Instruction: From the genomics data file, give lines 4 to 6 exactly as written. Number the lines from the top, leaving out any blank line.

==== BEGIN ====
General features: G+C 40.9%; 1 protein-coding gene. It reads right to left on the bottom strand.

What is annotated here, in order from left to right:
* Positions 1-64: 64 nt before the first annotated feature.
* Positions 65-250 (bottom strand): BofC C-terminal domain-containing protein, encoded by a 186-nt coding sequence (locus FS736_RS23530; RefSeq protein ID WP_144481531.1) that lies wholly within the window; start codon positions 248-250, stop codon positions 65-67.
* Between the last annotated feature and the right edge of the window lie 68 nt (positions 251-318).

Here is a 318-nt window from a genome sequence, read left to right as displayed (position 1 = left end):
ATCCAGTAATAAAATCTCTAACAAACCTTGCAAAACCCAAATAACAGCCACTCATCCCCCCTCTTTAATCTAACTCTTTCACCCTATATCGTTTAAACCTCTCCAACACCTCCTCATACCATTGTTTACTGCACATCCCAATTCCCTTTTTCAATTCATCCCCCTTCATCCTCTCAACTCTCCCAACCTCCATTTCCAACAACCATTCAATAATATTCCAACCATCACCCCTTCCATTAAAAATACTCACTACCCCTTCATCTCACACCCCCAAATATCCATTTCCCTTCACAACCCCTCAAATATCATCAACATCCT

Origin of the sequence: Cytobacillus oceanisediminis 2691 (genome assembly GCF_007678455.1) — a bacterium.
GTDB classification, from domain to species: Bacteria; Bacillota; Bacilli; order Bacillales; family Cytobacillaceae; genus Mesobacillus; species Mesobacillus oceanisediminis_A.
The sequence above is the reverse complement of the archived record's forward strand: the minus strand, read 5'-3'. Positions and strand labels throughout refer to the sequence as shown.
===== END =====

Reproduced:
* Positions 65-250 (bottom strand): BofC C-terminal domain-containing protein, encoded by a 186-nt coding sequence (locus FS736_RS23530; RefSeq protein ID WP_144481531.1) that lies wholly within the window; start codon positions 248-250, stop codon positions 65-67.
* Between the last annotated feature and the right edge of the window lie 68 nt (positions 251-318).

Here is a 318-nt window from a genome sequence, read left to right as displayed (position 1 = left end):